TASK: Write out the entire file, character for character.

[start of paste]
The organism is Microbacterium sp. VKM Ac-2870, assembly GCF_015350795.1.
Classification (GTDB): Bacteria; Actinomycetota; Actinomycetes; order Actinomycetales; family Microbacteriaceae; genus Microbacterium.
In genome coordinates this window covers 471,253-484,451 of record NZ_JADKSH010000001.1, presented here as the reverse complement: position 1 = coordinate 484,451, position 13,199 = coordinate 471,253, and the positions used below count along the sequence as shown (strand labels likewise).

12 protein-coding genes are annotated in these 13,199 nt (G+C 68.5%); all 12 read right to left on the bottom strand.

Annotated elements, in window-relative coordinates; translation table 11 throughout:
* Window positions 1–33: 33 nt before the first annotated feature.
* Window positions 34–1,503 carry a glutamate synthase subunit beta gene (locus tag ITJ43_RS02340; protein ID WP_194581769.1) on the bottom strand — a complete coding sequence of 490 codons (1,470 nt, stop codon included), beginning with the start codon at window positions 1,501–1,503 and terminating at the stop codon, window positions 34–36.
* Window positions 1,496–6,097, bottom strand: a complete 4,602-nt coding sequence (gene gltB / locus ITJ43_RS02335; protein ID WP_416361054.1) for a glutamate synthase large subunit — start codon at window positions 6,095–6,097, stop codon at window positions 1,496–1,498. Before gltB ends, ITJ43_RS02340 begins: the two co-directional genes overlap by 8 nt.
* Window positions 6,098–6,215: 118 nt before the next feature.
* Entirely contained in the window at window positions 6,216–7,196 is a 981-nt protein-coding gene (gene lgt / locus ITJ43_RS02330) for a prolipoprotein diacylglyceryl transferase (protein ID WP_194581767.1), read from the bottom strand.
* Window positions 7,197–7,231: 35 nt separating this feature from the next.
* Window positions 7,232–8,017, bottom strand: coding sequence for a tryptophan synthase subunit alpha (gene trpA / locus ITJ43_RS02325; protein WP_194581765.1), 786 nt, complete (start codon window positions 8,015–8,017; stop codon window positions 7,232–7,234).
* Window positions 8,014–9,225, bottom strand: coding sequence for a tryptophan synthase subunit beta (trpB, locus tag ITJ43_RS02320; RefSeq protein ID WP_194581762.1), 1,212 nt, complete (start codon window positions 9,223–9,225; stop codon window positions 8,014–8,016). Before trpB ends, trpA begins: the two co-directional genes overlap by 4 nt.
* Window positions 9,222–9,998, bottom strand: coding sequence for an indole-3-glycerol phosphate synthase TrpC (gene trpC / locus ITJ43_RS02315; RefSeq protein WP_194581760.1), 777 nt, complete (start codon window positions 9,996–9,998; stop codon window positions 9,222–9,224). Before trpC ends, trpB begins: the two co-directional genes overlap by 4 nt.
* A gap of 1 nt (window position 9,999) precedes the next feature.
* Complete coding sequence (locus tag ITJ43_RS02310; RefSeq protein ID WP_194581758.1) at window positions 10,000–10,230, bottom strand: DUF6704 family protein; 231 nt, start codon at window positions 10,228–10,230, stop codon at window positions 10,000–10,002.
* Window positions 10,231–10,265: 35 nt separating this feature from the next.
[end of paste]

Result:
The organism is Microbacterium sp. VKM Ac-2870, assembly GCF_015350795.1.
Classification (GTDB): Bacteria; Actinomycetota; Actinomycetes; order Actinomycetales; family Microbacteriaceae; genus Microbacterium.
In genome coordinates this window covers 471,253-484,451 of record NZ_JADKSH010000001.1, presented here as the reverse complement: position 1 = coordinate 484,451, position 13,199 = coordinate 471,253, and the positions used below count along the sequence as shown (strand labels likewise).

12 protein-coding genes are annotated in these 13,199 nt (G+C 68.5%); all 12 read right to left on the bottom strand.

Annotated elements, in window-relative coordinates; translation table 11 throughout:
* Window positions 1–33: 33 nt before the first annotated feature.
* Window positions 34–1,503 carry a glutamate synthase subunit beta gene (locus tag ITJ43_RS02340; protein ID WP_194581769.1) on the bottom strand — a complete coding sequence of 490 codons (1,470 nt, stop codon included), beginning with the start codon at window positions 1,501–1,503 and terminating at the stop codon, window positions 34–36.
* Window positions 1,496–6,097, bottom strand: a complete 4,602-nt coding sequence (gene gltB / locus ITJ43_RS02335; protein ID WP_416361054.1) for a glutamate synthase large subunit — start codon at window positions 6,095–6,097, stop codon at window positions 1,496–1,498. Before gltB ends, ITJ43_RS02340 begins: the two co-directional genes overlap by 8 nt.
* Window positions 6,098–6,215: 118 nt before the next feature.
* Entirely contained in the window at window positions 6,216–7,196 is a 981-nt protein-coding gene (gene lgt / locus ITJ43_RS02330) for a prolipoprotein diacylglyceryl transferase (protein ID WP_194581767.1), read from the bottom strand.
* Window positions 7,197–7,231: 35 nt separating this feature from the next.
* Window positions 7,232–8,017, bottom strand: coding sequence for a tryptophan synthase subunit alpha (gene trpA / locus ITJ43_RS02325; protein WP_194581765.1), 786 nt, complete (start codon window positions 8,015–8,017; stop codon window positions 7,232–7,234).
* Window positions 8,014–9,225, bottom strand: coding sequence for a tryptophan synthase subunit beta (trpB, locus tag ITJ43_RS02320; RefSeq protein ID WP_194581762.1), 1,212 nt, complete (start codon window positions 9,223–9,225; stop codon window positions 8,014–8,016). Before trpB ends, trpA begins: the two co-directional genes overlap by 4 nt.
* Window positions 9,222–9,998, bottom strand: coding sequence for an indole-3-glycerol phosphate synthase TrpC (gene trpC / locus ITJ43_RS02315; RefSeq protein WP_194581760.1), 777 nt, complete (start codon window positions 9,996–9,998; stop codon window positions 9,222–9,224). Before trpC ends, trpB begins: the two co-directional genes overlap by 4 nt.
* A gap of 1 nt (window position 9,999) precedes the next feature.
* Complete coding sequence (locus tag ITJ43_RS02310; RefSeq protein ID WP_194581758.1) at window positions 10,000–10,230, bottom strand: DUF6704 family protein; 231 nt, start codon at window positions 10,228–10,230, stop codon at window positions 10,000–10,002.
* Window positions 10,231–10,265: 35 nt separating this feature from the next.